Atlas VPN security flaw leaked users' real IP address

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Security experts have discovered a major zero-day flaw in Atlas VPN’s Linux client that basically renders the entire service useless. 

A researcher going by the alias “Educational-Map-8145” posted a new thread on Reddit, in which they explain a bug in the Atlas VPN client for Linux which allows those that abuse it to view the user’s real IP address. 

The whole purpose of a Virtual Private Network (VPN) is to mask people’s real IP addresses, and thus hide their identities while online.

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As explained in the post, there is a VPN client API that doesn’t perform any authentication, meaning that any website with a malicious JavaScript attached to it can disconnect the session and expose the visitor’s real IP address.

Upon discovering the flaw, Educational-Map-8145 claims to have reached out to Atlas VPN, but was ignored. As the company didn’t have any active bug bounty programs, the researcher decided to go public. Since then, the company responded, saying it takes cybersecurity “very seriously” and that it’s currently working on developing a fix. 

"We're aware of the security vulnerability that affects our Linux client. We take security and user privacy very seriously. Therefore, we're actively working on fixing it as soon as possible. Once resolved, our users will receive a prompt to update their Linux app to the latest version,” the company said.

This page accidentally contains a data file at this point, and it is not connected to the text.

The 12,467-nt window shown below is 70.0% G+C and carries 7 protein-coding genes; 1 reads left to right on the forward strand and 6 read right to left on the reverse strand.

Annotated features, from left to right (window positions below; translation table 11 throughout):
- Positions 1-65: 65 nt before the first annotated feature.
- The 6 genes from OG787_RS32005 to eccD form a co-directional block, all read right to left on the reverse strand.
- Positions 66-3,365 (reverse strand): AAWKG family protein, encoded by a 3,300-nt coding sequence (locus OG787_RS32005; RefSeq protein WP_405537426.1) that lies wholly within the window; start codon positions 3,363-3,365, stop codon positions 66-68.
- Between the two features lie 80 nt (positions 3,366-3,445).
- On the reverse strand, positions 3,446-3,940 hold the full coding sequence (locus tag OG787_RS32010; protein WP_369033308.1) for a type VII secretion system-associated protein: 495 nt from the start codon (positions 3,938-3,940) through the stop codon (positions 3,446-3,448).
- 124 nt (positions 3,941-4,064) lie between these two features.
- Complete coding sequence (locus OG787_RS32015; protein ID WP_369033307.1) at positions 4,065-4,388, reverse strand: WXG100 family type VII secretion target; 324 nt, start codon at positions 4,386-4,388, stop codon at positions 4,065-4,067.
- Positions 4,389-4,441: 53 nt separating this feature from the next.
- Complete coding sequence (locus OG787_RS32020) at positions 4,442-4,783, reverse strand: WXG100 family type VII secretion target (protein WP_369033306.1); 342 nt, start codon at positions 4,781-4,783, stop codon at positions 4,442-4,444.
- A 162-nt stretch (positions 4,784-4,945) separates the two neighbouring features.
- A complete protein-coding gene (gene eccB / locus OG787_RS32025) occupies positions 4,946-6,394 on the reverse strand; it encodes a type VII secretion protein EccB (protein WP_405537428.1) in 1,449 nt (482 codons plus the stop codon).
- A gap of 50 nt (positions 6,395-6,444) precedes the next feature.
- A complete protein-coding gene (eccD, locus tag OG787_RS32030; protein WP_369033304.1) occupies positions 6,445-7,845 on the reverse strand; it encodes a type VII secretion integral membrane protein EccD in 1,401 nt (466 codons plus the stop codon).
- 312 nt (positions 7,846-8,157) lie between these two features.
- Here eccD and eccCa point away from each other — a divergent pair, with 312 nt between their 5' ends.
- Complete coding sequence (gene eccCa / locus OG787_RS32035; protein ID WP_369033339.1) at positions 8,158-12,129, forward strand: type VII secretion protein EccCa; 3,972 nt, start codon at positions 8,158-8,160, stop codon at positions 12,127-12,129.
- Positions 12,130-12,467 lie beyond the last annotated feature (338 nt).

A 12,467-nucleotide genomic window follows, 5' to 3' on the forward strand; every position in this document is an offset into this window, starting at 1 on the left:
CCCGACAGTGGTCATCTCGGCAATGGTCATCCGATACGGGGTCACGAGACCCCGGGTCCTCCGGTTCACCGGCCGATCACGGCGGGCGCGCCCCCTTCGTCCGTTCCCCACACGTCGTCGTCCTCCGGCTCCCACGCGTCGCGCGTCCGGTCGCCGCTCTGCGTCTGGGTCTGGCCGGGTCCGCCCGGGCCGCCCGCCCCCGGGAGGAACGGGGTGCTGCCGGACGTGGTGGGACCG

The vulnerability affects Atlas VPN Linux client version 1.0.3, the company confirmed, adding that it’s working on implementing more security checks in the development process.

Until Atlas VPN comes back with a fix, users are vulnerable, and should thus exercise caution when using the VPN.

Via: BleepingComputer

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Sead Fadilpašić

Sead is a seasoned freelance journalist based in Sarajevo, Bosnia and Herzegovina. He writes about IT (cloud, IoT, 5G, VPN) and cybersecurity (ransomware, data breaches, laws and regulations). In his career, spanning more than a decade, he’s written for numerous media outlets, including Al Jazeera Balkans. He’s also held several modules on content writing for Represent Communications.